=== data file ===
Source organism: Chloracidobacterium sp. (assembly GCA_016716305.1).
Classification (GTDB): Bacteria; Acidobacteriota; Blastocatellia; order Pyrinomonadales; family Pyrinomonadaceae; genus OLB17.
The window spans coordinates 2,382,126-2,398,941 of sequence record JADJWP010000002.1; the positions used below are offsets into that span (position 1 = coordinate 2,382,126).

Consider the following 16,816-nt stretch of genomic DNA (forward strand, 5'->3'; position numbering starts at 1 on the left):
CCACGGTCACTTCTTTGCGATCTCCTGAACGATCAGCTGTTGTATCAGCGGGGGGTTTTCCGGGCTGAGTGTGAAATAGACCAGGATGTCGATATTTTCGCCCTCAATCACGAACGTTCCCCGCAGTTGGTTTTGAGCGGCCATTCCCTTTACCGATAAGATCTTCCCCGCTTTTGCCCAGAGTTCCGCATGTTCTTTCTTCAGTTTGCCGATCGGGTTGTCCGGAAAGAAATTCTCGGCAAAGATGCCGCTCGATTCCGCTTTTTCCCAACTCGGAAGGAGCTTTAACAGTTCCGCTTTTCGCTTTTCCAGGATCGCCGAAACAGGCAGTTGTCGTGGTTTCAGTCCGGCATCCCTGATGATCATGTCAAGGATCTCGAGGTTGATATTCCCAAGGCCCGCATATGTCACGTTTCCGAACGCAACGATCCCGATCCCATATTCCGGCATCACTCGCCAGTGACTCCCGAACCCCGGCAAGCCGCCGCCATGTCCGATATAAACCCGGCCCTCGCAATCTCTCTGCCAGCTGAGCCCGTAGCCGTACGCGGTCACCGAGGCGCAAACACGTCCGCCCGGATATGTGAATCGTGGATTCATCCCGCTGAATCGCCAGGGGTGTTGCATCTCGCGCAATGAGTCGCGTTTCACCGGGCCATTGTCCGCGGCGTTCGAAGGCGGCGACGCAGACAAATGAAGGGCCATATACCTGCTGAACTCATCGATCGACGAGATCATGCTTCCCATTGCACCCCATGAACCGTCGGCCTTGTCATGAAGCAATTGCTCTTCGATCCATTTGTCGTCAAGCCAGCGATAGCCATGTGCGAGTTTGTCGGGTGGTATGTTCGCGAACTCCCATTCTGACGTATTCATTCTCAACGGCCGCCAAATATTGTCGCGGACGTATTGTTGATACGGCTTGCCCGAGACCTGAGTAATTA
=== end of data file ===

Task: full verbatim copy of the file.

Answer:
Source organism: Chloracidobacterium sp. (assembly GCA_016716305.1).
Classification (GTDB): Bacteria; Acidobacteriota; Blastocatellia; order Pyrinomonadales; family Pyrinomonadaceae; genus OLB17.
The window spans coordinates 2,382,126-2,398,941 of sequence record JADJWP010000002.1; the positions used below are offsets into that span (position 1 = coordinate 2,382,126).

Consider the following 16,816-nt stretch of genomic DNA (forward strand, 5'->3'; position numbering starts at 1 on the left):
CCACGGTCACTTCTTTGCGATCTCCTGAACGATCAGCTGTTGTATCAGCGGGGGGTTTTCCGGGCTGAGTGTGAAATAGACCAGGATGTCGATATTTTCGCCCTCAATCACGAACGTTCCCCGCAGTTGGTTTTGAGCGGCCATTCCCTTTACCGATAAGATCTTCCCCGCTTTTGCCCAGAGTTCCGCATGTTCTTTCTTCAGTTTGCCGATCGGGTTGTCCGGAAAGAAATTCTCGGCAAAGATGCCGCTCGATTCCGCTTTTTCCCAACTCGGAAGGAGCTTTAACAGTTCCGCTTTTCGCTTTTCCAGGATCGCCGAAACAGGCAGTTGTCGTGGTTTCAGTCCGGCATCCCTGATGATCATGTCAAGGATCTCGAGGTTGATATTCCCAAGGCCCGCATATGTCACGTTTCCGAACGCAACGATCCCGATCCCATATTCCGGCATCACTCGCCAGTGACTCCCGAACCCCGGCAAGCCGCCGCCATGTCCGATATAAACCCGGCCCTCGCAATCTCTCTGCCAGCTGAGCCCGTAGCCGTACGCGGTCACCGAGGCGCAAACACGTCCGCCCGGATATGTGAATCGTGGATTCATCCCGCTGAATCGCCAGGGGTGTTGCATCTCGCGCAATGAGTCGCGTTTCACCGGGCCATTGTCCGCGGCGTTCGAAGGCGGCGACGCAGACAAATGAAGGGCCATATACCTGCTGAACTCATCGATCGACGAGATCATGCTTCCCATTGCACCCCATGAACCGTCGGCCTTGTCATGAAGCAATTGCTCTTCGATCCATTTGTCGTCAAGCCAGCGATAGCCATGTGCGAGTTTGTCGGGTGGTATGTTCGCGAACTCCCATTCTGACGTATTCATTCTCAACGGCCGCCAAATATTGTCGCGGACGTATTGTTGATACGGCTTGCCCGAGACCTGAGTAATTA